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My house is vinyl sided with aluminum around the windows. But will the inverted vee tune? will it adversly effect the radiation pattern of the G5RV ?

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  • $\begingroup$ You'll have to give us more information about exactly where you're proposing to put the antenna in relation to your house. $\endgroup$ – Kevin Reid AG6YO Apr 12 '15 at 21:36
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But will the inverted vee tune?

Probably. If the G5RV is up in the air (and not, for example, stapled to a metal gutter or something else absurd), the metal around you windows will, at worst, have a minor effect on the tuning. It's unlikely to be anything that won't be compensated by the tuner.

Will it adversly effect the radiation pattern of the G5RV?

The G5RV already has a largely omnidirectional pattern that has lobes and nulls which move around depending on the frequency and how it's installed. It's possible that metal frames around your windows might change the pattern, but since the pattern is already so variable with frequency and installation specifics, such changes would not be "adverse".

The most important thing is to get the antenna in the air. A half wavelength is best. The reason: the ground significantly affects the radiation pattern. Of course, a G5RV is usually operated at many frequencies, but it can be mounted at the optimal height only for one frequency. Such are the compromises with a multiband antenna.

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  • $\begingroup$ On an inverted V, is the 0.5 wavelength counted at the highest point or the lowest points? $\endgroup$ – Skyler 440 Apr 13 '15 at 13:41
  • $\begingroup$ @Skyler440 It's a rule of thumb, not a precise law. The actual optimal height will depend on ground conditions, how V-like your inverted V is, if it's a G5RV (which isn't actually an inverted V), surroundings, atmospheric conditions, and the path you are trying to work. $\endgroup$ – Phil Frost - W8II Apr 15 '15 at 11:32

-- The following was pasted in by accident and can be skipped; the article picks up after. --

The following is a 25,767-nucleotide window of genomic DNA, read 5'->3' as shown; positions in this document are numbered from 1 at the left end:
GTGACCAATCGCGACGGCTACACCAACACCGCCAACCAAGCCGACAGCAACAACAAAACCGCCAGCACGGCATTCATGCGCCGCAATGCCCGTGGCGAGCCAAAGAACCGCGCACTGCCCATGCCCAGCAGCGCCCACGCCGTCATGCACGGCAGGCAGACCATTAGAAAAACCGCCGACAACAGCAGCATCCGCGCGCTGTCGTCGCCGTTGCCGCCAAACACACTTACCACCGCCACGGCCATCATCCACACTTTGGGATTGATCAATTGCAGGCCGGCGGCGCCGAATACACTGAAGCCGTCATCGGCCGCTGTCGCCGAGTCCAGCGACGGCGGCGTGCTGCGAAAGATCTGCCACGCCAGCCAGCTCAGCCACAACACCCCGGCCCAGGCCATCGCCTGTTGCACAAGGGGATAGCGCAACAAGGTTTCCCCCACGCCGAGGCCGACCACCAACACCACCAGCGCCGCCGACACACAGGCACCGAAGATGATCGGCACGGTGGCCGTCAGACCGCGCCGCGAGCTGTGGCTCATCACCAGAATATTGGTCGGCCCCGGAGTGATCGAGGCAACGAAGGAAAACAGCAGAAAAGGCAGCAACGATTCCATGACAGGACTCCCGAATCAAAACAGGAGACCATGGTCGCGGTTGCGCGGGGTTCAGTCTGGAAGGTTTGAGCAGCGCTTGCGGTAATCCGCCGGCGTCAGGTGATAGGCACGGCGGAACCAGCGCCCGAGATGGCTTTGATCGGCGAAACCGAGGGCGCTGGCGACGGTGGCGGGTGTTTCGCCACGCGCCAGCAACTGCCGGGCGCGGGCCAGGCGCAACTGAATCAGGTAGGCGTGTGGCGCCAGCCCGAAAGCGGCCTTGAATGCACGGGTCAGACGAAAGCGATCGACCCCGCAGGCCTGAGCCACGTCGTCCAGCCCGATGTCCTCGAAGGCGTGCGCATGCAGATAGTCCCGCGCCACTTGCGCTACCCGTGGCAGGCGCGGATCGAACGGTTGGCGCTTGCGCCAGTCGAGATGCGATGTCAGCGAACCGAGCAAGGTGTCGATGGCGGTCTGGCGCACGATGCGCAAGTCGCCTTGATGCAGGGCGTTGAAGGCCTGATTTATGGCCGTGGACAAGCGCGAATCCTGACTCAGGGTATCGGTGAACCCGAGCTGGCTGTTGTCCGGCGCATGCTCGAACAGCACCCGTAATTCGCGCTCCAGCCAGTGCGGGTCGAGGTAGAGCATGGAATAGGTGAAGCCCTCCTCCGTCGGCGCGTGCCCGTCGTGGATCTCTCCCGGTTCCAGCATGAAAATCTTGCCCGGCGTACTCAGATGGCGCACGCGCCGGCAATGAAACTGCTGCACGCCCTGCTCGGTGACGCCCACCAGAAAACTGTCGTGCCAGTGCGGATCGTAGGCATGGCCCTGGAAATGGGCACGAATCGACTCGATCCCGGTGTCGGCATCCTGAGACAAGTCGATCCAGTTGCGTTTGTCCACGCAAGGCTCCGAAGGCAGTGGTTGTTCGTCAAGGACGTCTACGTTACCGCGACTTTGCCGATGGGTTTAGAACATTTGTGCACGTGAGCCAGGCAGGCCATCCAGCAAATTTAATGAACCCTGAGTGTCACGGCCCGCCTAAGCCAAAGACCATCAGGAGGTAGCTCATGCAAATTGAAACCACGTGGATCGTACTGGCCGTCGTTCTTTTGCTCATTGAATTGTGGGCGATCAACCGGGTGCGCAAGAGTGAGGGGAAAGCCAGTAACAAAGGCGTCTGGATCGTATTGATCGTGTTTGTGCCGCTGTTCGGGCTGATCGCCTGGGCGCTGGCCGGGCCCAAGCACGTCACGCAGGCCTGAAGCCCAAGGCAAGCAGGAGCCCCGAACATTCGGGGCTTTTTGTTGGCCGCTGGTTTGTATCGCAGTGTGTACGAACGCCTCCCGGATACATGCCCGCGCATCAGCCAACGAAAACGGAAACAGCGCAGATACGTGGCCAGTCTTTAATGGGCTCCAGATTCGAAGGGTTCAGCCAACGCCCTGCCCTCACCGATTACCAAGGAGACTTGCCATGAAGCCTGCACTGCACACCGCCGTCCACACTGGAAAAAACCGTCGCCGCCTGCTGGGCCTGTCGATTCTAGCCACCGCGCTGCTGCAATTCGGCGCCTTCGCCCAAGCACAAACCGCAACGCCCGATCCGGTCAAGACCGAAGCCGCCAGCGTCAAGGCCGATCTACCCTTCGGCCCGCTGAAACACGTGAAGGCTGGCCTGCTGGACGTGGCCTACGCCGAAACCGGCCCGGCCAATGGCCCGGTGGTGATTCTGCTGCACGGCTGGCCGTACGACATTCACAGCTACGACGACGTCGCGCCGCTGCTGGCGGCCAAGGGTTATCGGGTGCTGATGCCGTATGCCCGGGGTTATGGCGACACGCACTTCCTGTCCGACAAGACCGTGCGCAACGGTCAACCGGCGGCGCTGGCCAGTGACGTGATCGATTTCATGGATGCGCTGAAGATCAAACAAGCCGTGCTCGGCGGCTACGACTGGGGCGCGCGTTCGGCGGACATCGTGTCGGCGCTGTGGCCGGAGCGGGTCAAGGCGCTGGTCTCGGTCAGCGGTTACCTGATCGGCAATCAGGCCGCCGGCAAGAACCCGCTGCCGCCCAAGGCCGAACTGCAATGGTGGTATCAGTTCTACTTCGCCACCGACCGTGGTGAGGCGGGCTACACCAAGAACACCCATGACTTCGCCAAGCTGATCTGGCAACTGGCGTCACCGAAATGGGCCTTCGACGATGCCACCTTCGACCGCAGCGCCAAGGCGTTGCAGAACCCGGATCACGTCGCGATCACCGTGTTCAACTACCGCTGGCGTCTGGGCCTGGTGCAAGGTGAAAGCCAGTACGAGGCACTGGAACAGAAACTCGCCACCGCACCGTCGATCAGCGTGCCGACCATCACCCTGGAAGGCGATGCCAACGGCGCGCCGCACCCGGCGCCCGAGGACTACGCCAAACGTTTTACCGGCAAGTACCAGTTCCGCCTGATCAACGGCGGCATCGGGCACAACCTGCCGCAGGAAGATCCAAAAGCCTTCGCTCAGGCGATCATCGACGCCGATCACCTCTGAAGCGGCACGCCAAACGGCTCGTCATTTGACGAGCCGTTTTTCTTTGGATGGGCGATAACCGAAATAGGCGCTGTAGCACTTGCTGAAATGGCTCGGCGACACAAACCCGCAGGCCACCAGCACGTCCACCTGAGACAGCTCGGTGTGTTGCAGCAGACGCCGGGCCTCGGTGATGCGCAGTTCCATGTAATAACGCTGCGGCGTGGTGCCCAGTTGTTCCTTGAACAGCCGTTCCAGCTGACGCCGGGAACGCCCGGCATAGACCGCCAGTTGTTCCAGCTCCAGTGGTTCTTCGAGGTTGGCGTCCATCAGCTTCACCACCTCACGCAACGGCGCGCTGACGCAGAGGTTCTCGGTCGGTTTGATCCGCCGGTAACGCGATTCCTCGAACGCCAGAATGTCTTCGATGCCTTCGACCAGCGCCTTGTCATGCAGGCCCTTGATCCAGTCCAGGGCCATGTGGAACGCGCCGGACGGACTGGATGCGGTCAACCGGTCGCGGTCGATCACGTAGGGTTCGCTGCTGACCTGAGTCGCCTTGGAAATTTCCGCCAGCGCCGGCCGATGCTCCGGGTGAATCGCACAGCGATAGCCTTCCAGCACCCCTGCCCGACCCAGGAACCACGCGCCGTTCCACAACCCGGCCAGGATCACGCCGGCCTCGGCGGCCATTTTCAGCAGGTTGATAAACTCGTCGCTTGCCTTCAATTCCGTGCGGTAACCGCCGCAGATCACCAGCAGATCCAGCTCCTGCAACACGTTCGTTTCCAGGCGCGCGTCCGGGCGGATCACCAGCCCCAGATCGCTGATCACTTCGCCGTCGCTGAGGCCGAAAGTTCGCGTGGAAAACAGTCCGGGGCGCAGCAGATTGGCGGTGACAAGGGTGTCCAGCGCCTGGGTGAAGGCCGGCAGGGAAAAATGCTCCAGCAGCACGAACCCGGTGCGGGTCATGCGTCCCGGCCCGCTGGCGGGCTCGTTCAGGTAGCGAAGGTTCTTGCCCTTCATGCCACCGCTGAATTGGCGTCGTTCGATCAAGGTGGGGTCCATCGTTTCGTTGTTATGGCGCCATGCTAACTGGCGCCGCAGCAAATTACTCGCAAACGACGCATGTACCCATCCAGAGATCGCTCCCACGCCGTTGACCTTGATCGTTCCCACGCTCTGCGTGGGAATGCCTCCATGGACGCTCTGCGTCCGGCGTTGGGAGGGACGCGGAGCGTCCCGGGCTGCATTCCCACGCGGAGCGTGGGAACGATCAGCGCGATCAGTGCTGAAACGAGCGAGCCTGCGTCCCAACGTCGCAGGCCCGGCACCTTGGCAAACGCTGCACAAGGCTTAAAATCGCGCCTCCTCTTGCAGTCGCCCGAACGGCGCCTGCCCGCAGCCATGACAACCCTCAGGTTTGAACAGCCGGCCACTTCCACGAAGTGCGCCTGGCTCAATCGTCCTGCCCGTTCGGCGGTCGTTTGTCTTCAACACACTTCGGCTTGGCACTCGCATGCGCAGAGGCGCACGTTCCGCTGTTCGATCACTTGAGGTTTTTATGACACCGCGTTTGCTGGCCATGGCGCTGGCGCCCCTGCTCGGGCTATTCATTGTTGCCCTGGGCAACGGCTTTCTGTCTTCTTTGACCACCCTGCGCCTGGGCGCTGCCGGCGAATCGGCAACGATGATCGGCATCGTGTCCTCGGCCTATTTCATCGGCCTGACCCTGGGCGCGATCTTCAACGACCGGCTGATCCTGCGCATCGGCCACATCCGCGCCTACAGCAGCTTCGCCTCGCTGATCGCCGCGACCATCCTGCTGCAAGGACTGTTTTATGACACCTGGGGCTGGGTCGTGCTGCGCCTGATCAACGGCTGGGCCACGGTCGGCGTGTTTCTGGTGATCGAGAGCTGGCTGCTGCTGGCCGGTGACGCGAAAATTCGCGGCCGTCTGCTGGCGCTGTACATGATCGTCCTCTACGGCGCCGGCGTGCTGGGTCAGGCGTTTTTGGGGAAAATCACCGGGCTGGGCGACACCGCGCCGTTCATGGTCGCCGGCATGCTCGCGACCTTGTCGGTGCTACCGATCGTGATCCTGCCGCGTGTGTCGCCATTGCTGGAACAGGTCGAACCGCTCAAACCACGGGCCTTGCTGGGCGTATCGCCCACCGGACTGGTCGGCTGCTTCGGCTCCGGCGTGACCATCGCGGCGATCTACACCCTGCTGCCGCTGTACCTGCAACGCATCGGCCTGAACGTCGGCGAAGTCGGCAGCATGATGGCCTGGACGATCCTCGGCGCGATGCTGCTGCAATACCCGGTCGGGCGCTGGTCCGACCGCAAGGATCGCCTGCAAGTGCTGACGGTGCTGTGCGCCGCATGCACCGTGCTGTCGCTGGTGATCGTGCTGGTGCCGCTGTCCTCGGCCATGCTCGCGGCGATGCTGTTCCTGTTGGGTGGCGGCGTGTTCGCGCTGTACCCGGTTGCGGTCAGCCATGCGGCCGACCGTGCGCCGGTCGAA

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I make contacts all over the US with a home brew multi-dipole very similar to the G5RV using 200 mW out to about 8 watts. One day I went out and it had fallen down onto the roof, was dangling partly onto the gutter, etc. and I was still "getting out". I saw some changes in the SWR (but was still able to tune it), which is why I went outside to look at it.

Go for it! One fun experiment to try is run it awhile in one configuration, then go change something - bend one leg around, change the Vee angle - and try it some more. Great antenna.

Take notes and pay attention to the difference when it has rained, etc. You'll be surprised how much antennas are changing all the time anyway. Good luck!

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I have a G5RV in my attic. That is also a possibility. It works fine as long as it does not contact any duct work or other metal. In your case, the amount of metal is minimal and should not present a big problem. If the house was also aluminum it would be a bigger issue. Happy operating. 73's Marty, KB4MG

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The simple answer is that ANYTHING will tune, but the pattern and efficiency are the real problems. We need more specific information to truly answer the questions. Too much metal in close proximity to the antenna WILL distort the pattern and change the feedpoint impedance/SWR. An antenna simulator can accurately simulate virtually any situation if you take the time to model it correctly and accurately. Among other things, it can model nearby structures of metal or conductive materials as well as the antenna itself. Some of us have these programs and can model it for you if it would really help. But please don't ask and waste someone's time when you already know the results.

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  • $\begingroup$ With enough information an antenna simulator can give you a reasonable estimate of the situation. $\endgroup$ – Keith Martineau Jul 22 '15 at 5:37
  • $\begingroup$ Please edit your answers instead of adding comments with additional information. $\endgroup$ – Kevin Reid AG6YO Jul 22 '15 at 14:07
  • $\begingroup$ O.K. Kevin. Tnx. I'm learning what is cosher and what is not. $\endgroup$ – Keith Martineau Jul 23 '15 at 3:14

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